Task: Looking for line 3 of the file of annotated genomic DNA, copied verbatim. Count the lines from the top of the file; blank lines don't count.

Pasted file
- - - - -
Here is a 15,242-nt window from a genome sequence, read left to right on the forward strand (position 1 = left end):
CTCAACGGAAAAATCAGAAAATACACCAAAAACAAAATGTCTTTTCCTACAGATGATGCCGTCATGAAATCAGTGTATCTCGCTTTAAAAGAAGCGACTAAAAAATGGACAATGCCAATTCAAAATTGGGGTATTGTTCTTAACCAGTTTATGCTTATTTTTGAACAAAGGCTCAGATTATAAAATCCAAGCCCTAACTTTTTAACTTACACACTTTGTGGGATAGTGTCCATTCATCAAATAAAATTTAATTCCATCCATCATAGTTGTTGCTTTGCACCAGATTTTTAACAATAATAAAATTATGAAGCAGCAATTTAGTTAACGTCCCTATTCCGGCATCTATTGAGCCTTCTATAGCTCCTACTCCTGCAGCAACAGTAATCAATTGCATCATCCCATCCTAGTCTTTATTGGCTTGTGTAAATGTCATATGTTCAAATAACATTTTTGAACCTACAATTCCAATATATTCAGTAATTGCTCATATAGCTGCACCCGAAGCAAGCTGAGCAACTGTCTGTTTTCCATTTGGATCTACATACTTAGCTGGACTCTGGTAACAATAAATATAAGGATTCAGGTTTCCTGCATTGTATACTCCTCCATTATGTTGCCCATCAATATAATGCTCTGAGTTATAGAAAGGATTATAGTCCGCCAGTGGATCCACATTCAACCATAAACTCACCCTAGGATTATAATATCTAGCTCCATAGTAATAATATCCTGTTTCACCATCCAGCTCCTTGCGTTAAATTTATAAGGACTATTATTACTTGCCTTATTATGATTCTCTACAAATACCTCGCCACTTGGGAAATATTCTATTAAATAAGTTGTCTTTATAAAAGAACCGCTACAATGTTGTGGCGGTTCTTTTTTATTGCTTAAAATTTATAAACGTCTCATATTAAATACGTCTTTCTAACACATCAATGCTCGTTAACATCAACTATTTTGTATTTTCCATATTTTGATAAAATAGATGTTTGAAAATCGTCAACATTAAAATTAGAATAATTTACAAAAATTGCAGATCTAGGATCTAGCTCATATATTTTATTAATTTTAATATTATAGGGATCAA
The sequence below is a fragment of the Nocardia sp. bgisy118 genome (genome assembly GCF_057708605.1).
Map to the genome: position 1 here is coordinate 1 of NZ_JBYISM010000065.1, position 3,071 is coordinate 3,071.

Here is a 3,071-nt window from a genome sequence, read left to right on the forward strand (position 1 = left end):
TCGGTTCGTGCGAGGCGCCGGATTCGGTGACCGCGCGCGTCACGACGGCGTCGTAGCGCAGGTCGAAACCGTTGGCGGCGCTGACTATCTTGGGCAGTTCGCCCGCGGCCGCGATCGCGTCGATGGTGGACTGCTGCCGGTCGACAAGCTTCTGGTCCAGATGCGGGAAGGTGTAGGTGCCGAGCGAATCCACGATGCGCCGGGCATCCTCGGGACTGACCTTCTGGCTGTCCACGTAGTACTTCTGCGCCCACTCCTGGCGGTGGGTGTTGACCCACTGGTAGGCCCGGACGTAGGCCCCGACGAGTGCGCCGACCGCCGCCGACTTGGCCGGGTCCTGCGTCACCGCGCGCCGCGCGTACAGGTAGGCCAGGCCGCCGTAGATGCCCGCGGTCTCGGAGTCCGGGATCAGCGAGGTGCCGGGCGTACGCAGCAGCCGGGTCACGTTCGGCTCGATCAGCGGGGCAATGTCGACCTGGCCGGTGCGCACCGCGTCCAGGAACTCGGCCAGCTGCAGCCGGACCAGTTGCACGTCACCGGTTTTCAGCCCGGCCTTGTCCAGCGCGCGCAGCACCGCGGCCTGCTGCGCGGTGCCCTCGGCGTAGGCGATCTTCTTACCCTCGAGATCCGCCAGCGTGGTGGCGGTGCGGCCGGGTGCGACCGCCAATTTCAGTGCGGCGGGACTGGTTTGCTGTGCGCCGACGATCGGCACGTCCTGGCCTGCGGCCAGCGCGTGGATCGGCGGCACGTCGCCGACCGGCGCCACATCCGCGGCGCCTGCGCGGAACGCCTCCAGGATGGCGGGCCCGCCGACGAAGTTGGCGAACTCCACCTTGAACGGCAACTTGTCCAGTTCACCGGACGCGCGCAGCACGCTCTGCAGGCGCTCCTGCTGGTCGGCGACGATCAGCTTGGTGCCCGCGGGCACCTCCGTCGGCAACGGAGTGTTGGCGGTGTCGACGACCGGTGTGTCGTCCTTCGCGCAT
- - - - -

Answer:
The sequence below is a fragment of the Nocardia sp. bgisy118 genome (genome assembly GCF_057708605.1).